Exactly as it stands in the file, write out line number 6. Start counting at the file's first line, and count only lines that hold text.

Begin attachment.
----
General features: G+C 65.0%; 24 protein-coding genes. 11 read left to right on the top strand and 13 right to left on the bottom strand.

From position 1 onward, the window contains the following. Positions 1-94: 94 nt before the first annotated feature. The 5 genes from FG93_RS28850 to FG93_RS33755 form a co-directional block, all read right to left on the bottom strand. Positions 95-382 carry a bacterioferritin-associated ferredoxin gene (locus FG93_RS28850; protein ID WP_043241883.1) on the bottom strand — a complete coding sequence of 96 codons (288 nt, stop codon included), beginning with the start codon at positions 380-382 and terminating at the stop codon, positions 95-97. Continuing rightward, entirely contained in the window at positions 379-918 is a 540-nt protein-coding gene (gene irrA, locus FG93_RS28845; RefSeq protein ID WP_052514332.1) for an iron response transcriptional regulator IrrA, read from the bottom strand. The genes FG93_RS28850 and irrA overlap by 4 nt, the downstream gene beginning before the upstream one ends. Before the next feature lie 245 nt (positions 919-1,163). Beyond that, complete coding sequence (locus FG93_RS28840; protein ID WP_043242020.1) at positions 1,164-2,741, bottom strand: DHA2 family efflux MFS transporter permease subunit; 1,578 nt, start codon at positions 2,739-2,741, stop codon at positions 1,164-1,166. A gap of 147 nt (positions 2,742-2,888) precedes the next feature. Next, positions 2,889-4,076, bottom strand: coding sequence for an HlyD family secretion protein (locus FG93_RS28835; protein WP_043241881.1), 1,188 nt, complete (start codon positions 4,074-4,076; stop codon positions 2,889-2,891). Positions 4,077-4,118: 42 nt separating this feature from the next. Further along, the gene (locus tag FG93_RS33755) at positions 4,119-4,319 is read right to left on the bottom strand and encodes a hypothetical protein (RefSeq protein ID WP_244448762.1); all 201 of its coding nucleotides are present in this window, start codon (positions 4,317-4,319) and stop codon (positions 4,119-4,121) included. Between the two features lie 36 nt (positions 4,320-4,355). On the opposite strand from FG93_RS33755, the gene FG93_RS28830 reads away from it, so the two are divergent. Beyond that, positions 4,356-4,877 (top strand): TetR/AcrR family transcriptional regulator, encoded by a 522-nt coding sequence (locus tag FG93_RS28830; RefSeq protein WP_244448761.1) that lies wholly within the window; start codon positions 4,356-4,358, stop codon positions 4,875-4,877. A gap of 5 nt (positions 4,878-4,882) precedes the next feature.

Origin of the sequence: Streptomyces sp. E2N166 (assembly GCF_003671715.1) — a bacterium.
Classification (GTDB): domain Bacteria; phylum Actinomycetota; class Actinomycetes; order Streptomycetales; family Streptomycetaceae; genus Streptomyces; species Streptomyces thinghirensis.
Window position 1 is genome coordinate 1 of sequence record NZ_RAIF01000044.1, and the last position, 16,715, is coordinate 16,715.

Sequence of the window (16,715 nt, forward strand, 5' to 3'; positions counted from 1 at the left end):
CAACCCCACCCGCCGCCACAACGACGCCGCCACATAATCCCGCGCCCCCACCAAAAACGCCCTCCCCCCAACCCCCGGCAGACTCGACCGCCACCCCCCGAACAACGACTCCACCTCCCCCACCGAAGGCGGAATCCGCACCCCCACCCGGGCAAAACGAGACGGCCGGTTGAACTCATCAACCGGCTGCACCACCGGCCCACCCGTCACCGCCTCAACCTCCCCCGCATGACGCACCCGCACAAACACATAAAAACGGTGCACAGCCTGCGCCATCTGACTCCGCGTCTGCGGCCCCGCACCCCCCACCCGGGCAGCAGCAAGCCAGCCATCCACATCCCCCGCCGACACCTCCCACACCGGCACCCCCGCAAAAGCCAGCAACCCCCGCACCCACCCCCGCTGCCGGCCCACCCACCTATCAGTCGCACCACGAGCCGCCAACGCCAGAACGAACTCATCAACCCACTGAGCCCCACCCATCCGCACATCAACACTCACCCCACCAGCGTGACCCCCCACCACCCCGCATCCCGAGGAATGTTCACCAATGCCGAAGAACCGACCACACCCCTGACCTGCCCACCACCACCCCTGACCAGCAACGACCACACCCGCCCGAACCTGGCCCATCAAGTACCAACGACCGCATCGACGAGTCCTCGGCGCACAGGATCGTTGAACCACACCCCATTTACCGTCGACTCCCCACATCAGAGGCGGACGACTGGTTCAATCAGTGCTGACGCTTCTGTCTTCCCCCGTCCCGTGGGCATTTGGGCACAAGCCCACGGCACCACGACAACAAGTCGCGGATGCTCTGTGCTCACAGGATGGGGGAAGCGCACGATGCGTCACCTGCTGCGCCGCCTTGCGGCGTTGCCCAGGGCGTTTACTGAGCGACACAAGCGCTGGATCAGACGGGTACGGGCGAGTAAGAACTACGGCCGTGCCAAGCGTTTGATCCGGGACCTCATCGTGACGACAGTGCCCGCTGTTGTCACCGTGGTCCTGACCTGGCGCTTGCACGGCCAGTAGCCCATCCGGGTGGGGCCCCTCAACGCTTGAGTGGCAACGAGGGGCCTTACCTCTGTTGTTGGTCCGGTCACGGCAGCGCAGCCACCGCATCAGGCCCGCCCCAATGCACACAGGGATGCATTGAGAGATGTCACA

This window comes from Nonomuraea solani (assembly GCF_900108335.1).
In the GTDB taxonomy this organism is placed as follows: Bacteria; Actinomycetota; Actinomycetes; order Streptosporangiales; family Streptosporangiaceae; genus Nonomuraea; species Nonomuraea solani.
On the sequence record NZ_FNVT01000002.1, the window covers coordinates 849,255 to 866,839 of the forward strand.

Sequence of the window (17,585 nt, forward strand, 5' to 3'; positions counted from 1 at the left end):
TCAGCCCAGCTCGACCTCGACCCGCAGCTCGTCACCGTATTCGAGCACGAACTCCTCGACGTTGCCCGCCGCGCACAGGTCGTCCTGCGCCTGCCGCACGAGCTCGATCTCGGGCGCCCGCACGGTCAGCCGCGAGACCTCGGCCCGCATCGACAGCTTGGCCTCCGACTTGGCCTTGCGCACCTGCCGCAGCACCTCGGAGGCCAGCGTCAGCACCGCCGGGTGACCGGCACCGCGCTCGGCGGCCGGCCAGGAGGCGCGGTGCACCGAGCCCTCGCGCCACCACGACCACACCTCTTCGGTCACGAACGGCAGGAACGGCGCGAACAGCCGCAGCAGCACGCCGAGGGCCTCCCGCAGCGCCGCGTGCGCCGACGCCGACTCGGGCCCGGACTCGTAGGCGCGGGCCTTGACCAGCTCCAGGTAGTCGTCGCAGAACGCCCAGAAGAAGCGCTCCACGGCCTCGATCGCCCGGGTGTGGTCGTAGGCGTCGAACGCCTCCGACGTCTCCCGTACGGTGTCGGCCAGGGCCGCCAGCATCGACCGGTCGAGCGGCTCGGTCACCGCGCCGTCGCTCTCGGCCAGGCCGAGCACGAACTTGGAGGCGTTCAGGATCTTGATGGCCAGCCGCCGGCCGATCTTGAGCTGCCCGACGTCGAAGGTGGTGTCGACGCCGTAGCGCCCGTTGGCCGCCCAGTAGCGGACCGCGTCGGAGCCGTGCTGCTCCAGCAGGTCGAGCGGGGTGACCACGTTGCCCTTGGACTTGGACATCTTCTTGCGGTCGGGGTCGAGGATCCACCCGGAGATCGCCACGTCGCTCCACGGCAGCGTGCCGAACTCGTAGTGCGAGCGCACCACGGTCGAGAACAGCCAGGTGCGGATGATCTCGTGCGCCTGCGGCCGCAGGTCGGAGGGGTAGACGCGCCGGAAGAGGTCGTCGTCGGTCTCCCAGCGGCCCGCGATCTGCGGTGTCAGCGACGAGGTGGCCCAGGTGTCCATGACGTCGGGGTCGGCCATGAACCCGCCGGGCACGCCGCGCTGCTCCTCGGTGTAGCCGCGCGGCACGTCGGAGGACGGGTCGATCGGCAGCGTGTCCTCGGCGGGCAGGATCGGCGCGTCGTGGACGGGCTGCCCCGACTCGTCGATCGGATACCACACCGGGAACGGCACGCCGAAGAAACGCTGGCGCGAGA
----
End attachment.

Sequence of the window (16,715 nt, forward strand, 5' to 3'; positions counted from 1 at the left end):